Junior shooters give struggling sport life

DEREK VAN DIEST -- Edmonton Sun

, Last Updated: 7:22 AM ET

As is the case with most sports, the lifeline of trapshooting lies with the younger generation.

There was a time when junior shooters were scarce in this country, putting the future of the sport in jeopardy.

However, this week there is a number of juniors taking part in the 2006 Canadian Trapshooting Championships being held at the Strathcona Shooting Range.

"This is the best year to come out and say that we have strong junior shooters," said George Leary, head coach of the national team. "We've been able to entice juniors to come out and shoot. In years gone past we haven't. We've been relying on shooters like Susan (Nattrass) and myself and other shooters that have been around for years and years."

ONE OF THE BIGGEST HURDLES

Getting kids out to the limited number of ranges in the country is one of the biggest hurdles in attracting junior shooters for the Shooting Federation of Canada.

The Strathcona range is one of the premier facilities in the country, built for the 1978 Commonwealth Games. However, the 2006 national championships are the last major event being held at the range before the doors close as the city is taking back the land located south just off 50th Street.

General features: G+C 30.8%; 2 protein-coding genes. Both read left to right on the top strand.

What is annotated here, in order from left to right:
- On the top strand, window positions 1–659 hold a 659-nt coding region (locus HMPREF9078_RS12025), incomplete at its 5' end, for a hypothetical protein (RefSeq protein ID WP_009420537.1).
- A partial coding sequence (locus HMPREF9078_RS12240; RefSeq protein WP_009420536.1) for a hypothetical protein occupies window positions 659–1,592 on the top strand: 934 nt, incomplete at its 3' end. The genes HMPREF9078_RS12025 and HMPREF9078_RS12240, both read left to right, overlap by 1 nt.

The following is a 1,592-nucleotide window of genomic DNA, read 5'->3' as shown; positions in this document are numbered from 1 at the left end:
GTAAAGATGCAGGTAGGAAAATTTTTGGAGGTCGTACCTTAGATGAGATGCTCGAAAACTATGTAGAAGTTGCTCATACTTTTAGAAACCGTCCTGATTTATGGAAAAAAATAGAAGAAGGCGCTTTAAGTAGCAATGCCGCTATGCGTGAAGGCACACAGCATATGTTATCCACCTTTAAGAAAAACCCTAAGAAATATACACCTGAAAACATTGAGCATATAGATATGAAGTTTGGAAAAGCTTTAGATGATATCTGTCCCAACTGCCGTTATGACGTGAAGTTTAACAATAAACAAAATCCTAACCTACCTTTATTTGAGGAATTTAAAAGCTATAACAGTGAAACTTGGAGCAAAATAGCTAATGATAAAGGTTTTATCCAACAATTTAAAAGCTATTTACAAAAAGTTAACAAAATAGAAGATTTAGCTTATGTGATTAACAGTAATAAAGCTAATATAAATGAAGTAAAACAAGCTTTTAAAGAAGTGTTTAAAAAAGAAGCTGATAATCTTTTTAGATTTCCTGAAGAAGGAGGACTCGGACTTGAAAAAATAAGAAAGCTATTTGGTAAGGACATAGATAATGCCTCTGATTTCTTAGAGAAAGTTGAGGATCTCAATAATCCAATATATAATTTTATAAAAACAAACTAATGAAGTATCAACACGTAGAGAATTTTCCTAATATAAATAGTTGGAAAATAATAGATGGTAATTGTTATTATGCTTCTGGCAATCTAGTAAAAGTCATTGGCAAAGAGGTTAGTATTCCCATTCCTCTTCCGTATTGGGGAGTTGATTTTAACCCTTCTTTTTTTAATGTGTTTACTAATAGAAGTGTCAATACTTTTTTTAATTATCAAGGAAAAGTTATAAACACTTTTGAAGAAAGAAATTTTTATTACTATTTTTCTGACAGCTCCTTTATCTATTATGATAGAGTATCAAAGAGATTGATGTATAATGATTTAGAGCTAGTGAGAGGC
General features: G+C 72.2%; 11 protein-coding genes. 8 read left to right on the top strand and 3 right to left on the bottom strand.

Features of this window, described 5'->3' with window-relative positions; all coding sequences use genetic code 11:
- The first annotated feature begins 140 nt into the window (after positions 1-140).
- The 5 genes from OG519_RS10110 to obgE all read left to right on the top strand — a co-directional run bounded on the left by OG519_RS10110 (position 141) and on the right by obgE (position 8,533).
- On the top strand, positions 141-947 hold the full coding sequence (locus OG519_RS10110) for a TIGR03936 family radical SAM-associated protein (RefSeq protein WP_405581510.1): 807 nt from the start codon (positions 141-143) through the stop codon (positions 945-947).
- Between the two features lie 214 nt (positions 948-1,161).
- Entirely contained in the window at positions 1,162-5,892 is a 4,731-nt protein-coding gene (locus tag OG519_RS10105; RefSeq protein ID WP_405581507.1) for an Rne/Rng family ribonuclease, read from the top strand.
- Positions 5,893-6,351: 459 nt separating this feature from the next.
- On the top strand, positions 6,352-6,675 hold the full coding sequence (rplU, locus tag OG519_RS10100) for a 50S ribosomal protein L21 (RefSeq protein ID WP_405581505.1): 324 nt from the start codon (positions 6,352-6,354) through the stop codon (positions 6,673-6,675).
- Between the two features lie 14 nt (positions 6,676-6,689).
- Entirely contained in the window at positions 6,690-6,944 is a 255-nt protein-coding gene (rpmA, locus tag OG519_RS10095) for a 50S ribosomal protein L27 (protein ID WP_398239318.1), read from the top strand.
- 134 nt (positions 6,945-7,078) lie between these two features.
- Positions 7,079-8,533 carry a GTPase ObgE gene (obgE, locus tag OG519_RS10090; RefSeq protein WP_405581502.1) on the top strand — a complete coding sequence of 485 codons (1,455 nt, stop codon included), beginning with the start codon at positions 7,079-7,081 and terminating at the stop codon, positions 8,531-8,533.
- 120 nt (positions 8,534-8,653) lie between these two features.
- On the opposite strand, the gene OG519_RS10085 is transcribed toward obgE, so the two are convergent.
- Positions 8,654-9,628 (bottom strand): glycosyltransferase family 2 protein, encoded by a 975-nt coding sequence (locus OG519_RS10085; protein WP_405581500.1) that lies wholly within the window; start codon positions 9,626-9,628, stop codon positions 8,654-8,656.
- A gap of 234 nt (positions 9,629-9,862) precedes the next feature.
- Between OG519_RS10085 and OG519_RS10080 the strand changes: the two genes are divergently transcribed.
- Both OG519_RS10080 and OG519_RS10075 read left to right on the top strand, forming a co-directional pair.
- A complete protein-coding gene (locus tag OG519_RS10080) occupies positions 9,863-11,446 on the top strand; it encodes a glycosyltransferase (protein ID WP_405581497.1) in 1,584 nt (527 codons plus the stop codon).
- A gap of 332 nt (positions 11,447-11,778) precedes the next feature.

"This was a facility we could use and it was readily available and now it's not going to be here anymore," Leary said. "After this competition it's done. We're left with Vancouver, Calgary, Saskatoon - but apparently that's closing - Winnipeg, Toronto and Montreal."

Another barrier in attracting younger marksmen is the lack of funding. The national association has a budget of $50,000 for the entire year. Considering it costs roughly $20,000 per shooter to attend international events, it's not nearly enough.

POINTS BIG FOR OLYMPIC QUALIFICATION

In order to qualify for Olympic competitions, shooters must accumulate points in World Cup and World Championship events.

There are four World Cup events and a World Championship every year. Attending all the events can get pricey.

"What we need is more sponsorship," said Nattrass, who recently won her seventh world title in Zagreb, Croatia. "I believe we were the only team at the world championships that were self-funded. Everyone paid their own airfare and hotels, practice ammo, everything themselves.

"Granted we have some very committed people and we work hard in order to go and shoot, but for us to get going we need some sponsors and we need to keep encouraging the young people to come out and showing them how to do it right."


Videos

Photos